Carter Smith joins the Scariest Things to talk about his new film, Swallowed, a thrilling body horror shocker with queer themes that took the Overlook Film Festival by storm. Get the behind-the-scenes input on this independently filmed labor of love.
You can check out our ★★★★1/2 out of ★★★★★ review HERE.
In 2008, Smith was plucked out of near obscurity by Dreamworks to direct what would become a modern classic survival horror feature, The Ruins. That was a multi-million dollar effort with an international film shoot, with massive sets and big-budget effects. Fast forward to 2014, and Carter Smith is back with the queer-themed drug-run-gone-wrong body horror film, Swallowed. In contrast to the multi-million dollar international feature that was The Ruins, Swallowed is a triumph of independent film production. It is curiously the opposite path that many directors take, in that the blockbuster came first, and the indie came second.
It is a film that almost by necessity was a self-funded grassroots effort that, given the audacity of the themes and the execution. It allowed Smith to take a lot of risks with the plot and themes which paid off brilliantly. A major studio may have rounded off the edges that make this movie as potent as it is. This is a proudly Queer horror film, written and directed by a proudly gay director, and handles the sexuality in the film in a very brazen but sophisticated and multi-tiered way. Apropos that it got its premiere at the beginning of Pride Month, and it leaps to the forefront of LGBT horror. In celebration of Pride Month, we have updated our dead list of the best in queer horror, and have now included Swallowed on the list.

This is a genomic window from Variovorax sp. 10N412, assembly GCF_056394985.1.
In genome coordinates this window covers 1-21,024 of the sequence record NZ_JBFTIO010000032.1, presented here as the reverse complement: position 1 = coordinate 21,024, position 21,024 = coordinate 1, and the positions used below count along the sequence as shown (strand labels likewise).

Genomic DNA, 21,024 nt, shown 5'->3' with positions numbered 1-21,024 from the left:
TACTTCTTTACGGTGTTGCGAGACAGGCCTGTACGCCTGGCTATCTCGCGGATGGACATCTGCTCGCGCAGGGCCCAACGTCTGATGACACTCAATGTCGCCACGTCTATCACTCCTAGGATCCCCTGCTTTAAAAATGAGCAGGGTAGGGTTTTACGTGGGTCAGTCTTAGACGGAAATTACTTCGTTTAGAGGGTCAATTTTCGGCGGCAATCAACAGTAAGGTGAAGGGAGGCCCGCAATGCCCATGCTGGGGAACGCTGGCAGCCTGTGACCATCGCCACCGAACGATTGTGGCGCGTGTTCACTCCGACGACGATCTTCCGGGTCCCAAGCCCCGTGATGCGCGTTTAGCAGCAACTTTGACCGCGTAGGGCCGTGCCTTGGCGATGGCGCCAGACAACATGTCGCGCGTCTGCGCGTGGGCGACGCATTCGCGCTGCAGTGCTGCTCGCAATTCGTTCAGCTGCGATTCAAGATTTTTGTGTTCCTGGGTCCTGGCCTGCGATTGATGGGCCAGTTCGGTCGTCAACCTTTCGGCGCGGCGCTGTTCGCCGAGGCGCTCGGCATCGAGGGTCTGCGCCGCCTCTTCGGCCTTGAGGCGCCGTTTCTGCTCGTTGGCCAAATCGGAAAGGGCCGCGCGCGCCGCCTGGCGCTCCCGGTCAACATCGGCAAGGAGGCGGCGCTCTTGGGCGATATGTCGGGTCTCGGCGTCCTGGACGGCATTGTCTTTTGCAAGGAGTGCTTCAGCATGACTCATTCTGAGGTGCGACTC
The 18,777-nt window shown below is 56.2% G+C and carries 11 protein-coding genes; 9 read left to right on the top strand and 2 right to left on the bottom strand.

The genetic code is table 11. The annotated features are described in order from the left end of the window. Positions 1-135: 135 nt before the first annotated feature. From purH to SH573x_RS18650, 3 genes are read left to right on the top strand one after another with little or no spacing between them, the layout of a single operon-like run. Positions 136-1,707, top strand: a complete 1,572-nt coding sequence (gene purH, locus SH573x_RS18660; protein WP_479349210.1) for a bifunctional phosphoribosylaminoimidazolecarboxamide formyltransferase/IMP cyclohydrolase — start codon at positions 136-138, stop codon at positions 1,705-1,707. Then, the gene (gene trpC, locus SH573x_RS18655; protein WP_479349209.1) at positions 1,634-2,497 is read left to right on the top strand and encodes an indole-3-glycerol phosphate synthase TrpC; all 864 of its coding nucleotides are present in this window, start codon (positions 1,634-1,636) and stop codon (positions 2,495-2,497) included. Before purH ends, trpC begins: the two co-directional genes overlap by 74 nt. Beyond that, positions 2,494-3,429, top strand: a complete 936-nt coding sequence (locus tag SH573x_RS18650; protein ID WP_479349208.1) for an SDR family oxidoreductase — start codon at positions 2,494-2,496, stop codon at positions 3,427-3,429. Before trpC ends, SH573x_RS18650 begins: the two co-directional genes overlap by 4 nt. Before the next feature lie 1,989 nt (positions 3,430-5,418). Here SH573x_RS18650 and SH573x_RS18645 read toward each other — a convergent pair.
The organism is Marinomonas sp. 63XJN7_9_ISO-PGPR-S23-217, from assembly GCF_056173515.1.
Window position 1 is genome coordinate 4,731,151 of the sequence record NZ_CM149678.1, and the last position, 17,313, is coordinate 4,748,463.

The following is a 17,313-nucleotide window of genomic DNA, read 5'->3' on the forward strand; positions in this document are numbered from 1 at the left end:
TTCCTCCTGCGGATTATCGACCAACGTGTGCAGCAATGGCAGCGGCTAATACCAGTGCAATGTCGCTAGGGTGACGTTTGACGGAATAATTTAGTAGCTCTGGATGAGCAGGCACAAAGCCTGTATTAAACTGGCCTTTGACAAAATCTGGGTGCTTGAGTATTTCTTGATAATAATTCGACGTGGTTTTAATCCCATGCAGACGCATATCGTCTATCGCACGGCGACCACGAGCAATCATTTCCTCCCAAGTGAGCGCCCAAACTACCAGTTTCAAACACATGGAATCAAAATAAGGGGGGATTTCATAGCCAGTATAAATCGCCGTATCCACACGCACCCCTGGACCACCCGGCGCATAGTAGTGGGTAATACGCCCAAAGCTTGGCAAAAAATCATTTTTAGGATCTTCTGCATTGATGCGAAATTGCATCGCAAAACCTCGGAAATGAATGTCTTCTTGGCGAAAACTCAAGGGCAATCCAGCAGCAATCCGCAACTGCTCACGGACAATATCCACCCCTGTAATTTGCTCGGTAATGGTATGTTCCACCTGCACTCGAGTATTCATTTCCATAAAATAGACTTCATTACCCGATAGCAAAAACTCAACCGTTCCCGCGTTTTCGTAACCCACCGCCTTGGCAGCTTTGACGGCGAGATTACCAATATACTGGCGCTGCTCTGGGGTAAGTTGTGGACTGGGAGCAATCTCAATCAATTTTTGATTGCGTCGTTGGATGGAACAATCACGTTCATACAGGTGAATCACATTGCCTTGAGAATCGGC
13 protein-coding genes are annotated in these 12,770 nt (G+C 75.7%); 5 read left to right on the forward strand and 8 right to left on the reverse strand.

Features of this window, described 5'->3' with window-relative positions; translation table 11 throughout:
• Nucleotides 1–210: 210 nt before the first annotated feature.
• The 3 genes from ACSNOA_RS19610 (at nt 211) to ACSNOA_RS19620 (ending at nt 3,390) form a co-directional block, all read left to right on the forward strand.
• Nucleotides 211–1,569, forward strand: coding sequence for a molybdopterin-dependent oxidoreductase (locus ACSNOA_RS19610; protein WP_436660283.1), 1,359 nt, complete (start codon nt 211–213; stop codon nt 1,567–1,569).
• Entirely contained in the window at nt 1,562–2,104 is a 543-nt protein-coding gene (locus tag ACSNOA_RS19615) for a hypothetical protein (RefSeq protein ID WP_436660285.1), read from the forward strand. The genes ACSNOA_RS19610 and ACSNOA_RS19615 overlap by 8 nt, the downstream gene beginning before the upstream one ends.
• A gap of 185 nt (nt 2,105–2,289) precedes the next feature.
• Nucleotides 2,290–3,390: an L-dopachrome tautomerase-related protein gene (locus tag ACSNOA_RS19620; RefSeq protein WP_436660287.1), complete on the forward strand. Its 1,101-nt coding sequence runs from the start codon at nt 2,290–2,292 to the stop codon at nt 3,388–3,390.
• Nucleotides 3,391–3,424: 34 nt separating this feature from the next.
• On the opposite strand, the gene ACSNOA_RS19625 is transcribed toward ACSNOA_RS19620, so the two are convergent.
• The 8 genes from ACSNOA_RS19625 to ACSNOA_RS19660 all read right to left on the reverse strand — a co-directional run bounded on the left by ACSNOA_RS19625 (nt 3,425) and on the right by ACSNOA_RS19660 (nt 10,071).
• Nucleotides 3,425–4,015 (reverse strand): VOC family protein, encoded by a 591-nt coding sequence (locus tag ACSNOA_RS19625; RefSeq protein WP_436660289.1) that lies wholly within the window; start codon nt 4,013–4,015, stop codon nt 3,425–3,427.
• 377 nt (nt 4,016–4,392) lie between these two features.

But the film is much more than that. At an event when we also saw David Cronenberg’s latest Crimes of the Future was showing, Swallowed’s body horror was much more effective. Be warned, this is not a film for the squeamish, but for those of you who have a strong stomach, you will revel in the proceedings. There is a very high yuck factor involved.
It’s a highly personal film and Carter, a self-professed shy man, opens up to discuss this remarkable achievement, peeling back what it meant to do this film and how he did it, and what it meant to him. The film is making its way through the film festival circuit, and of course, it is best seen in a theater filled with horror fans who can react en masse.
Congratulations, Carter, on getting your film released, and we wish it all the success in the world!